I’ve said this before, but it bears repeating: When long-running marriages fall apart, it’s often useful to remember what marriage was, once, as a cultural institution: A way to establish paternity for offspring, so that wealth can be handed down and protected within a family. A business partnership, basically. Only in recent years have we spoken of love matches and marrying your best friend and all that. Also remember that people didn’t live nearly as long, once upon a time.
So when people like Al and Tipper Gore, or Bill and Melinda Gates, call it quits, I don’t think we should speak of their marriage “failing.” Rather, they outgrew it. The Gores had four children, the Gateses three, all of whom were/are adults when their parents split up. That is not a failure. That is a partnership that worked as intended. It provided stability and structure for offspring, and presumably for both the people who signed the marriage license. Now they move on to the next thing, separately.
If you think that’s cold-hearted, I offer Exhibit A: The marriage of Donald and Melania Trump, which is about as business-focused as it’s possible to be, right down to the renegotiated prenup post-2016 election. Melania, it was said, was interested in protecting the interests of her son, who she feared would be pushed out of the family wealth pile by his older, craftier siblings, once Fatass went to his reward. After all, they learned from the master of inheritance-grubbing.
So don’t waste any time worrying about the Gateses. I don’t know what Melinda is like, personally, but she can’t be worse than her husband. (OK, maybe she can.) They’ll be fine. Their children will be fine. I find it interesting that they appear to have already worked out the property split, and she declines spousal support, “despite no prenup,” as People magazine gasps. Good for them.
All that said, I am grossed out — no, I’m offended — by some of the social-media commentary, about how much of “his” money Melinda Gates will get. It’s not his money. It’s their money. True, Microsoft existed as a world-straddling force before they married, but she is absolutely part of his success, and fuck anyone who says otherwise.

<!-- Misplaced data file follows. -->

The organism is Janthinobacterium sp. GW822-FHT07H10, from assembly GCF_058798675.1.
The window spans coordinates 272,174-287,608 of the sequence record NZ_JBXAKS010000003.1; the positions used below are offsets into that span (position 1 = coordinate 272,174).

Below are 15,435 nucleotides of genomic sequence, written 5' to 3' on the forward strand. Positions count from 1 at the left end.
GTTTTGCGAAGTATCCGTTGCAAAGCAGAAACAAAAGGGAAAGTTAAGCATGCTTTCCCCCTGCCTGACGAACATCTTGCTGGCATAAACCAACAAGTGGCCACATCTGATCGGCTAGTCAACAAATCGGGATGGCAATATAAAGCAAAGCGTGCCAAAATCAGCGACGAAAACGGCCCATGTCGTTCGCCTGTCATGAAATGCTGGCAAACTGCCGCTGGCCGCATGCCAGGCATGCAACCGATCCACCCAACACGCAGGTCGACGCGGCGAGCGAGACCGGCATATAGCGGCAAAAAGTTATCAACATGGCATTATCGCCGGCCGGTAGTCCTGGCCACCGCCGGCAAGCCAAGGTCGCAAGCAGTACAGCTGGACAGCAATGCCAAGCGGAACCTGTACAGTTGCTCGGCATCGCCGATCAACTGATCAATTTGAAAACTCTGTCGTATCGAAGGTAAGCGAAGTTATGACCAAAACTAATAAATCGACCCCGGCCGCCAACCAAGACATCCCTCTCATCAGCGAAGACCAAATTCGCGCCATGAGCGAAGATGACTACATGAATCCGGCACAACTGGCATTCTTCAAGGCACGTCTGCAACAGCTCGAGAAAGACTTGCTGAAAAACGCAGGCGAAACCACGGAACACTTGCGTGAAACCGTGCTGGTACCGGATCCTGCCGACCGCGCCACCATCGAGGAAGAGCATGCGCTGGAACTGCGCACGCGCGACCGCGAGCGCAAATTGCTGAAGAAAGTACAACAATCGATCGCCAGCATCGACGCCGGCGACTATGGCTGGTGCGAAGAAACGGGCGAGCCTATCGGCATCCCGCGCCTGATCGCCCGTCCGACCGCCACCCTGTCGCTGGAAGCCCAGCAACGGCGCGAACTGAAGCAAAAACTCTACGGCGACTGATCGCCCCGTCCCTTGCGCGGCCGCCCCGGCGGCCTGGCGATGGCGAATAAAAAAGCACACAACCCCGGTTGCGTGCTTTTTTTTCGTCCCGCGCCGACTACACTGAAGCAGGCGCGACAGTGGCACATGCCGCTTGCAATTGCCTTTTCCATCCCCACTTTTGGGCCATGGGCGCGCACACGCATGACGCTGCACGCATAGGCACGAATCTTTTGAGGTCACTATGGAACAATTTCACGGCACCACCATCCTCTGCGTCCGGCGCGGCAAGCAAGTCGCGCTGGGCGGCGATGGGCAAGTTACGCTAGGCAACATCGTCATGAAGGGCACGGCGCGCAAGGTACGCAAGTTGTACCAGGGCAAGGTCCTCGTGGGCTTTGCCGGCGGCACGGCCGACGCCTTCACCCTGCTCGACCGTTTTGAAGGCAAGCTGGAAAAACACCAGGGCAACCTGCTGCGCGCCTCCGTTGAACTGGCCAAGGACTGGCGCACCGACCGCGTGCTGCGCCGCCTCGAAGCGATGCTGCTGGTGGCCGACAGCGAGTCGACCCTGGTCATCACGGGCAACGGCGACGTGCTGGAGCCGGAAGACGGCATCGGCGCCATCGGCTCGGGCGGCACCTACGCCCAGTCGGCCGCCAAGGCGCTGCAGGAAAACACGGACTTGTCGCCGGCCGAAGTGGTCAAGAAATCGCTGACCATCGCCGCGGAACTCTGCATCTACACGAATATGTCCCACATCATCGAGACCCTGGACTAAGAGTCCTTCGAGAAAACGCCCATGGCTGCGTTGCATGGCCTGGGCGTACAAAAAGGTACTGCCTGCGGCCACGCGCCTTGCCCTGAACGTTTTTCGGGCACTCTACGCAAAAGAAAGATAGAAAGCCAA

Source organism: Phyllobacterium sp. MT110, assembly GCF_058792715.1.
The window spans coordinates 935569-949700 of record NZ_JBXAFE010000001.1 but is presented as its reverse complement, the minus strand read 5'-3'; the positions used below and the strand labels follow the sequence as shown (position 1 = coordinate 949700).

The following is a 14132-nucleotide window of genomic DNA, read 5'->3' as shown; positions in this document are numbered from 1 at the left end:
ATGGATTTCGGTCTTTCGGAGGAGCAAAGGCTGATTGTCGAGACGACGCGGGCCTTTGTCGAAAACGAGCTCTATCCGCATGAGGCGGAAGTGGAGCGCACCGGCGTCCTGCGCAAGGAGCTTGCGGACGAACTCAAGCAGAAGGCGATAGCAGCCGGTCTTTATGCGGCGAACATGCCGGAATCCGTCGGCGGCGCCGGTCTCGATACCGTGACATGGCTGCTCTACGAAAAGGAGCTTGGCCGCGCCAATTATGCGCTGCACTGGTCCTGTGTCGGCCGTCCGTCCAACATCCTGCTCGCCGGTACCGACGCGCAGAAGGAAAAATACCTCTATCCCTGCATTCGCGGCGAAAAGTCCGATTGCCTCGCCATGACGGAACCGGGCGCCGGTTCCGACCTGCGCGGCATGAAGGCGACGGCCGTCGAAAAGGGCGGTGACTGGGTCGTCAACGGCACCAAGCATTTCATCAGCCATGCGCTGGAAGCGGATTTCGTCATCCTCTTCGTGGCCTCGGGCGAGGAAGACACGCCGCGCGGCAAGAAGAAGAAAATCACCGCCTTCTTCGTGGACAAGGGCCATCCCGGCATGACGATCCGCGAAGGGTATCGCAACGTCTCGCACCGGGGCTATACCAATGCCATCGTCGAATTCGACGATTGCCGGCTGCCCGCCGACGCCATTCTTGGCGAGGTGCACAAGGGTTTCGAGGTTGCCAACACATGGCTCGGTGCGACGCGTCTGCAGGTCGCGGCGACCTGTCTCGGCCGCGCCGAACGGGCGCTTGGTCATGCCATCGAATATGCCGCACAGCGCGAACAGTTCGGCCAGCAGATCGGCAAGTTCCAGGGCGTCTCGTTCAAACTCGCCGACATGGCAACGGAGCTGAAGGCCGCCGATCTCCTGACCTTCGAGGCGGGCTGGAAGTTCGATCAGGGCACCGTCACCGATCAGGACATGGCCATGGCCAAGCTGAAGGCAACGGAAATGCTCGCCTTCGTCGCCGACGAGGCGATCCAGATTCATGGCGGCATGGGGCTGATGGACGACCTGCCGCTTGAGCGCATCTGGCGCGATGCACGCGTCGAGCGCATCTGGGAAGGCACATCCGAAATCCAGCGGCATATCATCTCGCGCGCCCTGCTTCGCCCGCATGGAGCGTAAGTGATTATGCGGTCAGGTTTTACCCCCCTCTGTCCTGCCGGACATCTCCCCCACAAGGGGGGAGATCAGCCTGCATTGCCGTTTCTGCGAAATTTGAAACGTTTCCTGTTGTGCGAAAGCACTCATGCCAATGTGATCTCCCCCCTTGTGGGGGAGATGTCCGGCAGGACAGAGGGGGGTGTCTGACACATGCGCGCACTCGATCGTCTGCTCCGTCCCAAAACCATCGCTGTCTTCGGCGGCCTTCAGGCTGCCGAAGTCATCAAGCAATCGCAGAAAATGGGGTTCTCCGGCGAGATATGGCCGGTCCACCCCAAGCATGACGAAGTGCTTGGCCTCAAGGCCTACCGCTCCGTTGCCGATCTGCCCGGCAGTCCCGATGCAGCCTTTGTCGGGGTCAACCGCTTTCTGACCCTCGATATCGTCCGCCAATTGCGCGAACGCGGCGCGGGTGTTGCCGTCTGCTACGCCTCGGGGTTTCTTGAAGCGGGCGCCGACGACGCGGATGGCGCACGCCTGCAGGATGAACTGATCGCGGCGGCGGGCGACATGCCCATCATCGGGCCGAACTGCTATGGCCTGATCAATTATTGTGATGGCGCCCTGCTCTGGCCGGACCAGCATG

Tangentially I’m also reminded of a hilarious seminar we had when I was fellowshipping in Ann Arbor, by a legendary law-school professor. He said we err when we refer to life being “cheap” in poor or undeveloped countries, because the opposite is true. Life is cheap in the U.S., and that’s what’s good about it. If you lose a finger in a work accident, you don’t have to extract a finger from the factory owner in return; you collect the insurance payout. And if you dissolve your marriage, there’s no need for honor killings or death feuds over a dowry. It’s a financial settlement.
I just googled the professor. Here’s the description of one of his books:
Njals saga, the greatest of the sagas of the Icelanders, was written around 1280. It tells the story of a complex feud that starts innocently enough–in a tiff over seating arrangement at a local feast–and expands over the course of 20 years to engulf half the country, in which both sides are effectively exterminated, Njal and his family burned to death in their farmhouse, the other faction picked off over the entire course of the feud. Law and feud feature centrally in the saga, Njal, its hero, being the greatest lawyer of his generation. No reading of the saga can do it justice unless it takes its law, its feuding strategies, as well as the author’s stunning manipulation and saga conventions. In ‘Why is Your Axe Bloody?’ W.I. Miller offers a lively, entertaining, and completely orignal personal reading of this lengthy saga.
He was one of the last speakers of the year, or I totally would have audited his class on blood feuds.
Njal. What a great name.
OK, then. The first part of the week is over, I’ve actually accomplished something, and more work awaits in the middle and end parts. But for now, we confront: Wednesday. I hope yours isn’t too…confrontational.